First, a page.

Tributes paid to Norfolk soldier

STEPHEN PULLINGER A soldier from Gorleston killed by an explosive device while on duty in Afghanistan's troubled Helmand Province was today described as a devout Christian who was “passionate about the army”.

STEPHEN PULLINGER

A soldier from Gorleston killed by an explosive device while on duty in Afghanistan's troubled Helmand Province was today described as a devout Christian who was “passionate about the army”.

Cpl Darren Bonner, 31, of the 1st Battalion, the Royal Anglian Regiment, had been a popular doorman at Long John's Bar on Yarmouth's Britannia Pier during spells at home, and had been planning to marry his fiancée Becca, from Hemsby, and buy a home in the area after his tour of duty in Afghanistan.

The moment tragedy struck 11km east of Hyderabad was graphically reported in today's Daily Telegraph by its correspondent Thomas Harding, who was travelling with Cpl Bonner's convoy.

He wrote: “The signaller's voice crackled over the radio as we sat in the back of our armoured vehicle. 'We have a mine strike.' Ahead we could see smoke from the scene of the blast.

“'We have a one-times T1 casualty,' the commander said, referring to the severest-injury category. 'We require an emergency response team as soon as possible'. Very soon came the news that the T1 had become a T4 - the category for dead.”

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Cpl 'Big Daz' Bonner, the lead signaller serving with A (Norfolk) Company Group, 1 Royal Anglian Battlegroup, was today described as a larger-than-life figure.

Mark Warren, boss of Hi-tech Security, which employed Cpl Bonner as a doorman, said: “He was a top bloke, a real laugh and great to be around.”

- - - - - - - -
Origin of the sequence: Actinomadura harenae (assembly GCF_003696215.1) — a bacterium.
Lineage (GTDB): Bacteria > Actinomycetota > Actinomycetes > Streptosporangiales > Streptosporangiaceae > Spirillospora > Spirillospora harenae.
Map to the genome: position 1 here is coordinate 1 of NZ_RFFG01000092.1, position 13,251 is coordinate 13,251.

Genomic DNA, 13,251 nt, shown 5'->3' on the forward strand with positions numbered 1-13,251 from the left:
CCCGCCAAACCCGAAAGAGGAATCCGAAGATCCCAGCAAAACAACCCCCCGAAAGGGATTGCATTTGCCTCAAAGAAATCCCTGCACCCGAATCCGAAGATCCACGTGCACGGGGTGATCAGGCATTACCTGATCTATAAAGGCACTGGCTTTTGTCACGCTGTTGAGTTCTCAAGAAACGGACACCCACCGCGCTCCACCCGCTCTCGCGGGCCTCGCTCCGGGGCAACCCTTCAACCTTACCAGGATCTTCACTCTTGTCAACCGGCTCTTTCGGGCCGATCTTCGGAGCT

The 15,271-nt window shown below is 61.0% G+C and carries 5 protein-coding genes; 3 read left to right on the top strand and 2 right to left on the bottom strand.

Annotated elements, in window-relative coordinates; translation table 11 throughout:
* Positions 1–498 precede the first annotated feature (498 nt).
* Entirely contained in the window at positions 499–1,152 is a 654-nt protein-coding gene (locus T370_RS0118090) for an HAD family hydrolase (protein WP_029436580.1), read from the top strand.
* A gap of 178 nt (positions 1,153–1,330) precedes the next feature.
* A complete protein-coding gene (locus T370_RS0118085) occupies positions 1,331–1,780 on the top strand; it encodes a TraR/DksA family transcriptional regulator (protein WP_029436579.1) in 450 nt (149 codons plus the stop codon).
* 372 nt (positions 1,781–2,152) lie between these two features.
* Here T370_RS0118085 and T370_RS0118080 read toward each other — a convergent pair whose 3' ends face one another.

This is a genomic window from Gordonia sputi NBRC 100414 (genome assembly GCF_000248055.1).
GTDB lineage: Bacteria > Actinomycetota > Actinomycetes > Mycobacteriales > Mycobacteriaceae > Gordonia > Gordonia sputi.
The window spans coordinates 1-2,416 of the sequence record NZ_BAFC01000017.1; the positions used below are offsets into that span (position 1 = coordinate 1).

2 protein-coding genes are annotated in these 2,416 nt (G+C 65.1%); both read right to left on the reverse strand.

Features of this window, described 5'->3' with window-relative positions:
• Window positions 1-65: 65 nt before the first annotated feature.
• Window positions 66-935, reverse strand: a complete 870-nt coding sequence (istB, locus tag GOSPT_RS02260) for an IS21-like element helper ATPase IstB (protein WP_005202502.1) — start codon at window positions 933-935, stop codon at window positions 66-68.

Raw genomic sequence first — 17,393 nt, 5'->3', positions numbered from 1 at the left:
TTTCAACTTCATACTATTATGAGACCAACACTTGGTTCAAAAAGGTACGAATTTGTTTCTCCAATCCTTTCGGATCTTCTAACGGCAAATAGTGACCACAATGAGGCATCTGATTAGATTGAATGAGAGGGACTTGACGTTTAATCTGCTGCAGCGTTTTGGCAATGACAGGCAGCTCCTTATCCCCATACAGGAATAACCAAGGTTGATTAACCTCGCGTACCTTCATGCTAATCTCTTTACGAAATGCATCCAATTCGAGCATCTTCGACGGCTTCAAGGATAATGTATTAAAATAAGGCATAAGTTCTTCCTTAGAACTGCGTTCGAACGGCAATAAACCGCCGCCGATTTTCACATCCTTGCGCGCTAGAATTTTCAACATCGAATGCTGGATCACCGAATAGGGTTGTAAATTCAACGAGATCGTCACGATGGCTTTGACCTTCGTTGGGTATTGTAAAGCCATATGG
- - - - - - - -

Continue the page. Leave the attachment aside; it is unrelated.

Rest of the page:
Britannia Pier manager Craig Hilton said: “I could not believe it when I heard the news. He was an excellent guy with a placid temperament who got on with everyone. He was passionate about the army and enthusiastic to get back to Afghanistan. He absolutely loved what he did.”

Cpl Bonner joined the army in 1993 and served with the regiment's 2nd battalion on operational deployments in Northern Ireland and the Balkans. In 2004 he moved across to the 1st Battalion and served as a key member of the signals platoon in Iraq in 2006.

He was a devout Christian and had taken the lead in organising a memorial for a recent fatality in A company. He would regularly give up his time for others, teaching football or mentoring army cadets near his home town.

The night before his death he was seen reading the Bible by his friends, drawing strength before facing the dangers of the operation.

Cpl Bonner's company commander, Major Dominic Biddick, said: “Cpl Bonner was an incredibly caring and compassionate man. Behind the tattoos and the muscle lay a man with huge emotional intelligence who provided a real father figure to many of the younger soldiers in A company.”

Sgt Stuart Rumsey, a fellow Signaller, said: “Cpl Daz Bonner was the life and soul of the company. Professionally talented, no task was beyond his determination to succeed.”

Defence secretary Des Browne said: “My thoughts are with the family, friends and colleagues of Cpl Bonner at this very difficult time. By all accounts, he was a determined and highly professional soldier who looked after those around him.”

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